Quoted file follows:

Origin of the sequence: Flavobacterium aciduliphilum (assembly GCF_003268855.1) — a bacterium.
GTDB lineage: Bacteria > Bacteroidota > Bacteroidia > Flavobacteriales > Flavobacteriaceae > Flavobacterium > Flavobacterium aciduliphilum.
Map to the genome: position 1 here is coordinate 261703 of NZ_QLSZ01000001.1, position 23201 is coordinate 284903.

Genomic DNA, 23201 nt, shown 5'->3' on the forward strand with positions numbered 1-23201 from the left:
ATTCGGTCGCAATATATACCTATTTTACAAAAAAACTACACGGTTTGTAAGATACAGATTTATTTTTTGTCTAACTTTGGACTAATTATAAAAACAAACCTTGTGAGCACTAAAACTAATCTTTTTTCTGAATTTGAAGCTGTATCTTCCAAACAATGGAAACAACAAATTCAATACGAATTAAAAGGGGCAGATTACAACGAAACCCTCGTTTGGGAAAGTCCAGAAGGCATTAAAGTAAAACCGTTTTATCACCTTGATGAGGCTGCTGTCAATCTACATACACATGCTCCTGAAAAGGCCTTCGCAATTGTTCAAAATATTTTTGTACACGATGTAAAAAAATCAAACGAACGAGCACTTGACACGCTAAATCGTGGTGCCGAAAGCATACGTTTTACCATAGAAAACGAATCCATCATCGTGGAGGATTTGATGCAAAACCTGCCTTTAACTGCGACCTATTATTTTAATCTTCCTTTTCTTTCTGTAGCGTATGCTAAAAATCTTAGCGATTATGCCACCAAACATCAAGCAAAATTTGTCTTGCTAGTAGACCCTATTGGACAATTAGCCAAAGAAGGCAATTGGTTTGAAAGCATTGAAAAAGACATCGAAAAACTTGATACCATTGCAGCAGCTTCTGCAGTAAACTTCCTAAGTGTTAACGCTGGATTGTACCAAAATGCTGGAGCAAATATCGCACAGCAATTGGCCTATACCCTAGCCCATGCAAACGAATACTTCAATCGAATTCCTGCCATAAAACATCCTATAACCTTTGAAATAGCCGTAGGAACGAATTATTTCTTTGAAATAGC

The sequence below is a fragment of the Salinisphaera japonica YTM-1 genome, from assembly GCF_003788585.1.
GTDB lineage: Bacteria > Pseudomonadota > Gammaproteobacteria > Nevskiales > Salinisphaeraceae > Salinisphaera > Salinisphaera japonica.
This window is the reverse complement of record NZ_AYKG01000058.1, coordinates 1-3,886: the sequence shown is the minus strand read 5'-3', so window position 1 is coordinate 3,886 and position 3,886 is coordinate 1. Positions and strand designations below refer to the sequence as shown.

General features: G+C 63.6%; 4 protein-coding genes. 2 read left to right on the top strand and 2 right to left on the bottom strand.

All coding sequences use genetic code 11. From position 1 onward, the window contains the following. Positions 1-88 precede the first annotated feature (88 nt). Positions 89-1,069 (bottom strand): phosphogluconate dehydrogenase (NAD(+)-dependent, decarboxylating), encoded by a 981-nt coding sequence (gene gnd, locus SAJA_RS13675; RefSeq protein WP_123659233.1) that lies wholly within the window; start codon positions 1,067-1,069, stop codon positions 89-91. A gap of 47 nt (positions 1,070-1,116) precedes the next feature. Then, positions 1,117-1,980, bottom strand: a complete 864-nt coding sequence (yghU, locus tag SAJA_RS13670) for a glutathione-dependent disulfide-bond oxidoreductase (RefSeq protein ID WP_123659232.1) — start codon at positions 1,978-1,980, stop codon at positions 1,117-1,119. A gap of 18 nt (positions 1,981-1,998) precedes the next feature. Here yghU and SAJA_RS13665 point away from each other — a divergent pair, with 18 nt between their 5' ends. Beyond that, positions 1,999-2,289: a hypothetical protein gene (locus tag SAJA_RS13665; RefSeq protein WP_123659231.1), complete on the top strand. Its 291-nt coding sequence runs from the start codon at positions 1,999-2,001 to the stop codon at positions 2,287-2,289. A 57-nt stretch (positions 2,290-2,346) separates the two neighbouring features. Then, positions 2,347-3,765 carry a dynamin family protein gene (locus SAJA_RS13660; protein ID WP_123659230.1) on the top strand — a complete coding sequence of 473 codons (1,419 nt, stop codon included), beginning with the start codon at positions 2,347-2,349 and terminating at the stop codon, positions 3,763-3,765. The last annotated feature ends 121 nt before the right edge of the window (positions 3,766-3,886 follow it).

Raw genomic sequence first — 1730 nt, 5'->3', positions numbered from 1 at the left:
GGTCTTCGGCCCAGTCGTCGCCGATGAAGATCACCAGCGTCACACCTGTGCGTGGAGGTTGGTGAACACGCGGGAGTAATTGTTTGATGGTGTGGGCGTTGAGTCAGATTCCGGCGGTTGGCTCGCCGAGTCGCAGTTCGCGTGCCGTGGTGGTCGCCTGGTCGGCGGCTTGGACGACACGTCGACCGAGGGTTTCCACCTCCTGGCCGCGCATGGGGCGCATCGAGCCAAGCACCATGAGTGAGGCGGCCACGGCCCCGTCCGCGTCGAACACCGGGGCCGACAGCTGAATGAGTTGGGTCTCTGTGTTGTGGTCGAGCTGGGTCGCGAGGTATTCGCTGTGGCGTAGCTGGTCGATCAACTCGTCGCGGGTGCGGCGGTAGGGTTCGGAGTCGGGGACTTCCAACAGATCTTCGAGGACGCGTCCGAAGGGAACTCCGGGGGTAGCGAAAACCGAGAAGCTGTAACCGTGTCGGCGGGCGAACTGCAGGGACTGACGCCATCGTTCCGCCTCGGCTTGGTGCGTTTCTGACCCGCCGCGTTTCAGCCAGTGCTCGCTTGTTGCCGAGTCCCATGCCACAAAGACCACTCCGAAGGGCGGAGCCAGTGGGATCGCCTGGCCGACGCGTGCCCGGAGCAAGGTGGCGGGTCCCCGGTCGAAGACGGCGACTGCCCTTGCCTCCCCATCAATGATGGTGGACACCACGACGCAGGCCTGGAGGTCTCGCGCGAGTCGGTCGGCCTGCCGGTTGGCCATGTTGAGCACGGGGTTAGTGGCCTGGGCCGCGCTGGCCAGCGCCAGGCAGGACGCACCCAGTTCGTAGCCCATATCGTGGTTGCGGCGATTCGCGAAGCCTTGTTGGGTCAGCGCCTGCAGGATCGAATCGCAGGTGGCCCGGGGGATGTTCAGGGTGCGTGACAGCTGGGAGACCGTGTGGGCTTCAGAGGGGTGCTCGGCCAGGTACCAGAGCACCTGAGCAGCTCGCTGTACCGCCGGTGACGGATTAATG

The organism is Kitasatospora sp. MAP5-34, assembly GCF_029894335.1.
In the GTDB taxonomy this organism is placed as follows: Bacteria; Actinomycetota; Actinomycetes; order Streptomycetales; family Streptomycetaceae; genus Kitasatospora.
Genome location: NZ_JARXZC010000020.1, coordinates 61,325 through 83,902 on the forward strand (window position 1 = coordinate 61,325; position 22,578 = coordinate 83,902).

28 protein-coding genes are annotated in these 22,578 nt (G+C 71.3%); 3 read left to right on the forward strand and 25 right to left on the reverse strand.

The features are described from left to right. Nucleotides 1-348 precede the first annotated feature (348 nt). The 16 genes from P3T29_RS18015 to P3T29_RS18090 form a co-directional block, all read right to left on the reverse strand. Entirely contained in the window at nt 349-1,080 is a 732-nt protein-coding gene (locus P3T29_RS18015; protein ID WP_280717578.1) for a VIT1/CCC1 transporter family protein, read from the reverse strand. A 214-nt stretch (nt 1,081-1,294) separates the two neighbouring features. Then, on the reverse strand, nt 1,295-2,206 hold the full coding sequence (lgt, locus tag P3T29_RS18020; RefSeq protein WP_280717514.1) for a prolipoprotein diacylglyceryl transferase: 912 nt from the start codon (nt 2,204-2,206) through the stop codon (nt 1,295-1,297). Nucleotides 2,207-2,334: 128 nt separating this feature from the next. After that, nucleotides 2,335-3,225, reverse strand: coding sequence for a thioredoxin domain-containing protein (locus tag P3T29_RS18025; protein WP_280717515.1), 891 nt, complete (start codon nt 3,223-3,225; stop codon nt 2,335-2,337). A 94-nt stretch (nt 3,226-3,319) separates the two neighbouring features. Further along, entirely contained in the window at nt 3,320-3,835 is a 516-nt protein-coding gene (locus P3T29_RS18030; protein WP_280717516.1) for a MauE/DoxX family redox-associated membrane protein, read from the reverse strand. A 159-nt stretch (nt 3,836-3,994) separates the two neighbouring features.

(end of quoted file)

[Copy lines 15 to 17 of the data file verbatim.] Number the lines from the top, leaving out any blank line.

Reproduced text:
Genome location: NZ_JARXZC010000020.1, coordinates 61,325 through 83,902 on the forward strand (window position 1 = coordinate 61,325; position 22,578 = coordinate 83,902).

28 protein-coding genes are annotated in these 22,578 nt (G+C 71.3%); 3 read left to right on the forward strand and 25 right to left on the reverse strand.

The features are described from left to right. Nucleotides 1-348 precede the first annotated feature (348 nt). The 16 genes from P3T29_RS18015 to P3T29_RS18090 form a co-directional block, all read right to left on the reverse strand. Entirely contained in the window at nt 349-1,080 is a 732-nt protein-coding gene (locus P3T29_RS18015; protein ID WP_280717578.1) for a VIT1/CCC1 transporter family protein, read from the reverse strand. A 214-nt stretch (nt 1,081-1,294) separates the two neighbouring features. Then, on the reverse strand, nt 1,295-2,206 hold the full coding sequence (lgt, locus tag P3T29_RS18020; RefSeq protein WP_280717514.1) for a prolipoprotein diacylglyceryl transferase: 912 nt from the start codon (nt 2,204-2,206) through the stop codon (nt 1,295-1,297). Nucleotides 2,207-2,334: 128 nt separating this feature from the next. After that, nucleotides 2,335-3,225, reverse strand: coding sequence for a thioredoxin domain-containing protein (locus tag P3T29_RS18025; protein WP_280717515.1), 891 nt, complete (start codon nt 3,223-3,225; stop codon nt 2,335-2,337). A 94-nt stretch (nt 3,226-3,319) separates the two neighbouring features. Further along, entirely contained in the window at nt 3,320-3,835 is a 516-nt protein-coding gene (locus P3T29_RS18030; protein WP_280717516.1) for a MauE/DoxX family redox-associated membrane protein, read from the reverse strand. A 159-nt stretch (nt 3,836-3,994) separates the two neighbouring features.